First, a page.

The exodus of Macedonians from northern Greece was to continue in the wake of World War II and the last phase of the Greek Civil War (1946–49). The 1950s witnessed the arrival of over 2,000 Macedonian refugee children. They formed only a small portion of the 28,000 who were evacuated to safety in Albania, Czechoslovakia, East Germany, Hungary, Poland, and the Soviet Union during the civil war. Immigration from Vardar Macedonia also began in the post–World War II period. This exodus from the districts of Bitola, Prespa, Prilep, Skopje, and Veles (Titov Veles) gained momentum in the 1960s and continues to the present.

Official statistics and population indices are not helpful in determining the size of the sojourner and settler communities in Canada because Macedonians fell under the general headings of the Ottoman Empire, Greece, Serbia (or Yugoslavia), and Bulgaria. Few Macedonians entered Canada in the years before 1903–4. Sources from within the community tallied the presence of 1,090 Macedonians in Toronto by the year 1910. Thirty years later, readers of various Macedonian almanacs were informed that there were upwards of 1,200 families in the city.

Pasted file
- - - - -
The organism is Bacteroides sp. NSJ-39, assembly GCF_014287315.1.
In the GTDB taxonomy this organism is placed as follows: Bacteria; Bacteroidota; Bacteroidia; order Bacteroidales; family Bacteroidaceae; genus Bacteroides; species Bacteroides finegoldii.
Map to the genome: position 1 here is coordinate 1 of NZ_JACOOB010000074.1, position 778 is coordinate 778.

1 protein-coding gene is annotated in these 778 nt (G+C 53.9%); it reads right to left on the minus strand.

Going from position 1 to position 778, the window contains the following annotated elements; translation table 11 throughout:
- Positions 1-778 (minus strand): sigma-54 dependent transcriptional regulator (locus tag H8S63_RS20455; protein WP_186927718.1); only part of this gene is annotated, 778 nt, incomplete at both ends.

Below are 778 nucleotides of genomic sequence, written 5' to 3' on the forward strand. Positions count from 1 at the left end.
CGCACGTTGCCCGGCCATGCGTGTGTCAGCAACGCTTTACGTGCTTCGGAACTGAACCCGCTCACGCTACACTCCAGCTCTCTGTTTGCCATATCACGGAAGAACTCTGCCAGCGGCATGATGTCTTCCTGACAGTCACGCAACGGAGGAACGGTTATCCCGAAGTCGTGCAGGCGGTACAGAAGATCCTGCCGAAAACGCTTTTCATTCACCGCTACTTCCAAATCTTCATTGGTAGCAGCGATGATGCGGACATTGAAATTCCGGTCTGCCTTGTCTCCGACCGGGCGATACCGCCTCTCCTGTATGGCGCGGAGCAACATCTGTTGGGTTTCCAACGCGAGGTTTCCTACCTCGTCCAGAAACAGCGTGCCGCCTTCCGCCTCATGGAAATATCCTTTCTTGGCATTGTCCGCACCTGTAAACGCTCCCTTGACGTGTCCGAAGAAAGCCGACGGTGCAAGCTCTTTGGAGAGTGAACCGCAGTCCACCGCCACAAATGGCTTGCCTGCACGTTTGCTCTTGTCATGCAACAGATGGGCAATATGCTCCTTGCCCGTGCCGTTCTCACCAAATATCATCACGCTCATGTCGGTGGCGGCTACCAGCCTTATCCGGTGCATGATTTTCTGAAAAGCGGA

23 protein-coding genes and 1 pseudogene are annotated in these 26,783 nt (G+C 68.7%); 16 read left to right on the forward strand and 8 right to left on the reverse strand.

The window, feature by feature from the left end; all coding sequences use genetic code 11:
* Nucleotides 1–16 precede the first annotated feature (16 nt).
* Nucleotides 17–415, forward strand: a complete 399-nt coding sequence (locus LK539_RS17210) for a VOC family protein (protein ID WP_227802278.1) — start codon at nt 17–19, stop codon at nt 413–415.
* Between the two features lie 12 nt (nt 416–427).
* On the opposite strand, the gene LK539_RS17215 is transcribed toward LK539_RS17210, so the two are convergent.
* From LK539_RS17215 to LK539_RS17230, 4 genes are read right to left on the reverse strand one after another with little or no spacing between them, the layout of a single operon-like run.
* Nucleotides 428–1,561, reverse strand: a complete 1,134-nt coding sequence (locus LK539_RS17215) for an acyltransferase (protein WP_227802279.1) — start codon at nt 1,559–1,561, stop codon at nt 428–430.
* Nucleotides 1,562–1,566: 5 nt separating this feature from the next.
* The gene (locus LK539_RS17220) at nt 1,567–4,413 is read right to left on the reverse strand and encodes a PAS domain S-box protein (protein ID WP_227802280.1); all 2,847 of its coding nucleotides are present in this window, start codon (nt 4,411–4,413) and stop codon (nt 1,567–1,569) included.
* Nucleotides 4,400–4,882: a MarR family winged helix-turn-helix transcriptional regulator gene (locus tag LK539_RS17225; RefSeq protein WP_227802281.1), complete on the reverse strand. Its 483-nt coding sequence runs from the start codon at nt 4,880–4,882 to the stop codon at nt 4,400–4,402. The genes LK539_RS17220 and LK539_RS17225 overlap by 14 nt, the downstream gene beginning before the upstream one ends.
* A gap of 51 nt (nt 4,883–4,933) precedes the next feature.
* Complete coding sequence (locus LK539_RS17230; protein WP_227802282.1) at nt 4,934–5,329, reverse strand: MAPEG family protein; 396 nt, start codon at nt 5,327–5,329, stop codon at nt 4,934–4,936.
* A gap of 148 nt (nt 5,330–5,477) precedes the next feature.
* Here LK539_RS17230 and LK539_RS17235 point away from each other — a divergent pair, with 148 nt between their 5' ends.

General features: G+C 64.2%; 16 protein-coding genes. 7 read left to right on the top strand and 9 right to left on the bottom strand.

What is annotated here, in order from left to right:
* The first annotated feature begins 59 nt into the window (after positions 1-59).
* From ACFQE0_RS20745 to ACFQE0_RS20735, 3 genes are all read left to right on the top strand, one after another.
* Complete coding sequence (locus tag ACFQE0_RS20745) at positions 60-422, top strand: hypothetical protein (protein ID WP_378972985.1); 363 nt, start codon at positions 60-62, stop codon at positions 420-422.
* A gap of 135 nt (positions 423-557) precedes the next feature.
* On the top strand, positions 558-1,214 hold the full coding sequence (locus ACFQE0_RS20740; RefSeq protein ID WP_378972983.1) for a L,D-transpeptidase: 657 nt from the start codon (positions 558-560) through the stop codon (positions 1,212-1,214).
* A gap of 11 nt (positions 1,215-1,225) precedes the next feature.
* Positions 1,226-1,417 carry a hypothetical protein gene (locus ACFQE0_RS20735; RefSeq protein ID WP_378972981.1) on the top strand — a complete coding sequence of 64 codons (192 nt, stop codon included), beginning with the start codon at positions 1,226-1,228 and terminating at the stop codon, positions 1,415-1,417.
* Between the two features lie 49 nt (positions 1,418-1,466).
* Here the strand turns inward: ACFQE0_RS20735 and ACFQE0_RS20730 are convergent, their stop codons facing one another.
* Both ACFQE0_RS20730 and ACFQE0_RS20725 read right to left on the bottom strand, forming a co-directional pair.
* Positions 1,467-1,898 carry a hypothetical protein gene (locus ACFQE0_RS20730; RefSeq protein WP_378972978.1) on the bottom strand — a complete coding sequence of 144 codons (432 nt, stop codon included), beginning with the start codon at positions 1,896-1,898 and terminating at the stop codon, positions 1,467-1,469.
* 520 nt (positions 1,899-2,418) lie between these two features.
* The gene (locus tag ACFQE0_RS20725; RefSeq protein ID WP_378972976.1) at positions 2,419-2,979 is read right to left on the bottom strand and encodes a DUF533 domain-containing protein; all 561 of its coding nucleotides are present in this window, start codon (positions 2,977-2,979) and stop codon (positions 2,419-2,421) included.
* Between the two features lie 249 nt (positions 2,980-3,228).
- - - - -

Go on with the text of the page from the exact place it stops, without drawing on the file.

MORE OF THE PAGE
The most recent Canadian census (1991), which provides for self-declaration of ethnic origin, records 21,035 Macedonians in Canada, the sum total of individuals making single- or multiple-group responses; 17,150 of these people lived in the city of Toronto proper. Small clusters of Macedonians could also be found elsewhere in Ontario in Cambridge, Guelph, Hamilton, Kitchener-Waterloo, Markham, Mississauga, Newmarket, Niagara Falls, St Catharines, Thornhill, Thorold, and Windsor. Community spokespersons believe that there are actually 100,000–150,000 Macedonians in Metropolitan Toronto. Allowing for the flow of post–World War II arrivals from Aegean and Vardar Macedonia, it is possible to assume that there are between 100,000–125,000 Macedonian immigrants and their descendants in the area, making Metropolitan Toronto the largest Macedonian settlement outside the Balkans.